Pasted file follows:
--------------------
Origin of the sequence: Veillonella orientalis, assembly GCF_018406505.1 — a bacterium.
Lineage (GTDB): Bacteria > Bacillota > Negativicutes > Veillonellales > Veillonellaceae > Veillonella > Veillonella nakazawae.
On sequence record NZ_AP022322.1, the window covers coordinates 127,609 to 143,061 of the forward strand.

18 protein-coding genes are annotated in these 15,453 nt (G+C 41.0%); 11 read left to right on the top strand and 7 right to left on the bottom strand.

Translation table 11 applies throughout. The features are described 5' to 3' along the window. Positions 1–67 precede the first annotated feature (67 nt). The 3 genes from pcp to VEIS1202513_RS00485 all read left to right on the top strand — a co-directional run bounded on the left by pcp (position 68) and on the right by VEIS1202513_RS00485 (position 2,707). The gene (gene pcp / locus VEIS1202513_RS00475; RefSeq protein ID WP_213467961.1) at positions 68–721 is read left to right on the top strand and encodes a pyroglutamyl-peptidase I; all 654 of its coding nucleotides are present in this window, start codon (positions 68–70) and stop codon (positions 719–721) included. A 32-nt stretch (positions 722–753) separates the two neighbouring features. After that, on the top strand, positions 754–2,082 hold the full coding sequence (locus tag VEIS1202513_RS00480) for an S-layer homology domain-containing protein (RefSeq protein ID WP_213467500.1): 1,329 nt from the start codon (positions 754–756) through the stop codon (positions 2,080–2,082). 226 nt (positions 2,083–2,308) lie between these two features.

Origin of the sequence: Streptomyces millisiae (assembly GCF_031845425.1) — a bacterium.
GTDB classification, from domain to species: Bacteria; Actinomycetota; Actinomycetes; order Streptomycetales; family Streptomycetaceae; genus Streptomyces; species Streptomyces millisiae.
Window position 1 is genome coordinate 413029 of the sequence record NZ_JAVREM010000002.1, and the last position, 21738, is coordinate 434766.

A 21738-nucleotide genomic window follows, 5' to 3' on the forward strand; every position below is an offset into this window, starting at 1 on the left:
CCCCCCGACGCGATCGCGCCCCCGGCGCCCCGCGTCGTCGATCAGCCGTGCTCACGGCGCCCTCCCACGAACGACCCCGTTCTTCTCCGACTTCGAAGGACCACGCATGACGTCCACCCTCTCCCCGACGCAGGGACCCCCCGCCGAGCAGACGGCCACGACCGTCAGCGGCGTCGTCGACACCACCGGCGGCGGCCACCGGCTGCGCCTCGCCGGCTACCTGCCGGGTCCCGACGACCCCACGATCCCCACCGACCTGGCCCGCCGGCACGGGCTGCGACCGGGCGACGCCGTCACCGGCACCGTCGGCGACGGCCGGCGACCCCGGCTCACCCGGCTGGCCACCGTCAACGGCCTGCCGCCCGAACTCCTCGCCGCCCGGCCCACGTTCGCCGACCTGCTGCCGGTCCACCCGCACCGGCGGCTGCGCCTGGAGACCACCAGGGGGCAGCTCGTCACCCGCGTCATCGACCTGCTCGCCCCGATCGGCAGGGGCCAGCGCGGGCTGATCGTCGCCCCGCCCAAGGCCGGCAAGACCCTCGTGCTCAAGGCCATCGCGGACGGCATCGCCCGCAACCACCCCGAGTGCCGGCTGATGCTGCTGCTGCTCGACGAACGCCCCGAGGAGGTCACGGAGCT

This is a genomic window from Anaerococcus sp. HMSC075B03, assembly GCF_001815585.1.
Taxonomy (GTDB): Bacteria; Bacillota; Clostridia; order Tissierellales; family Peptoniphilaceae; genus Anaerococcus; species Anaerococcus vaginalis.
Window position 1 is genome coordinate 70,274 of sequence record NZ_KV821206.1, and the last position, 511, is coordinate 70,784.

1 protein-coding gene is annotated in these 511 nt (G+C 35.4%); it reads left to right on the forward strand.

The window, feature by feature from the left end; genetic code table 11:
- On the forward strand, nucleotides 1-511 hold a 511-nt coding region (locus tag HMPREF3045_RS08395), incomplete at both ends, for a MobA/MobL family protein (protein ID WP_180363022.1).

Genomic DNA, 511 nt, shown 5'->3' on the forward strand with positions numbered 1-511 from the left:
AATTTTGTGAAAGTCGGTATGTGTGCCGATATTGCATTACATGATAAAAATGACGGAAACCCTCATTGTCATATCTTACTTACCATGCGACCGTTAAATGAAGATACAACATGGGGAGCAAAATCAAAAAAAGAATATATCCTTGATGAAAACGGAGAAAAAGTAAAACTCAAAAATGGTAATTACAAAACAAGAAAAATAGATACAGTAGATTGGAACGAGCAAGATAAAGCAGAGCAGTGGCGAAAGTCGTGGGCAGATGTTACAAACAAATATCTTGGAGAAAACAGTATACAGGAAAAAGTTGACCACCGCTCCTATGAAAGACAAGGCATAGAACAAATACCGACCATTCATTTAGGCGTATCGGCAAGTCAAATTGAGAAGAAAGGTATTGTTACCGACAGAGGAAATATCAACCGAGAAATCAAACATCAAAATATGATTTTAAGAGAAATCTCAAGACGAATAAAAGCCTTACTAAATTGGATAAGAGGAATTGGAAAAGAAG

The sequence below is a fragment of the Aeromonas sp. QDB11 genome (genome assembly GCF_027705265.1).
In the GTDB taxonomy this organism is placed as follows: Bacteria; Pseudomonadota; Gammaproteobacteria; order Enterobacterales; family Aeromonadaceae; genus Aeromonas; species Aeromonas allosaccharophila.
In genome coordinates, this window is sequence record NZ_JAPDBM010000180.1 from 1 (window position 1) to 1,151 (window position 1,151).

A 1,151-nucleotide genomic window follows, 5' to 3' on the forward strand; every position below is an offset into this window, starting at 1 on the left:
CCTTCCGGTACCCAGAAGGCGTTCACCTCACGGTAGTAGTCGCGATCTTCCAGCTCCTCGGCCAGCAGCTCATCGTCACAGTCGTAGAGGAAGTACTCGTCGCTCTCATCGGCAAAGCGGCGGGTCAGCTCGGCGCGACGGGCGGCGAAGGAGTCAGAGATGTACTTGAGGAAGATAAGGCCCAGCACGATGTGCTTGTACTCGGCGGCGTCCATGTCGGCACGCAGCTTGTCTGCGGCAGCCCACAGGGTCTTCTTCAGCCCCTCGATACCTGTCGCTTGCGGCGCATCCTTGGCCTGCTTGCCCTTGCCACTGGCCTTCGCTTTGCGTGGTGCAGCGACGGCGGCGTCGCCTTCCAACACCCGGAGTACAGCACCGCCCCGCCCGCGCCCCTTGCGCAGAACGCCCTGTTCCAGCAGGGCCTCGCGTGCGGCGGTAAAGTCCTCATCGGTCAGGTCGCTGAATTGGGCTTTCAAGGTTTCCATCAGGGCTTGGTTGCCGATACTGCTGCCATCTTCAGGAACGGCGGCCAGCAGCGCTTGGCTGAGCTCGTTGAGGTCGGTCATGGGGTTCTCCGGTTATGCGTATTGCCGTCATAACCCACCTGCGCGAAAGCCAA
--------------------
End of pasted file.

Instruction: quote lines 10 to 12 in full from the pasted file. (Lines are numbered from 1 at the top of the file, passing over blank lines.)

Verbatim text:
CCCCCCGACGCGATCGCGCCCCCGGCGCCCCGCGTCGTCGATCAGCCGTGCTCACGGCGCCCTCCCACGAACGACCCCGTTCTTCTCCGACTTCGAAGGACCACGCATGACGTCCACCCTCTCCCCGACGCAGGGACCCCCCGCCGAGCAGACGGCCACGACCGTCAGCGGCGTCGTCGACACCACCGGCGGCGGCCACCGGCTGCGCCTCGCCGGCTACCTGCCGGGTCCCGACGACCCCACGATCCCCACCGACCTGGCCCGCCGGCACGGGCTGCGACCGGGCGACGCCGTCACCGGCACCGTCGGCGACGGCCGGCGACCCCGGCTCACCCGGCTGGCCACCGTCAACGGCCTGCCGCCCGAACTCCTCGCCGCCCGGCCCACGTTCGCCGACCTGCTGCCGGTCCACCCGCACCGGCGGCTGCGCCTGGAGACCACCAGGGGGCAGCTCGTCACCCGCGTCATCGACCTGCTCGCCCCGATCGGCAGGGGCCAGCGCGGGCTGATCGTCGCCCCGCCCAAGGCCGGCAAGACCCTCGTGCTCAAGGCCATCGCGGACGGCATCGCCCGCAACCACCCCGAGTGCCGGCTGATGCTGCTGCTGCTCGACGAACGCCCCGAGGAGGTCACGGAGCT

This is a genomic window from Anaerococcus sp. HMSC075B03, assembly GCF_001815585.1.
Taxonomy (GTDB): Bacteria; Bacillota; Clostridia; order Tissierellales; family Peptoniphilaceae; genus Anaerococcus; species Anaerococcus vaginalis.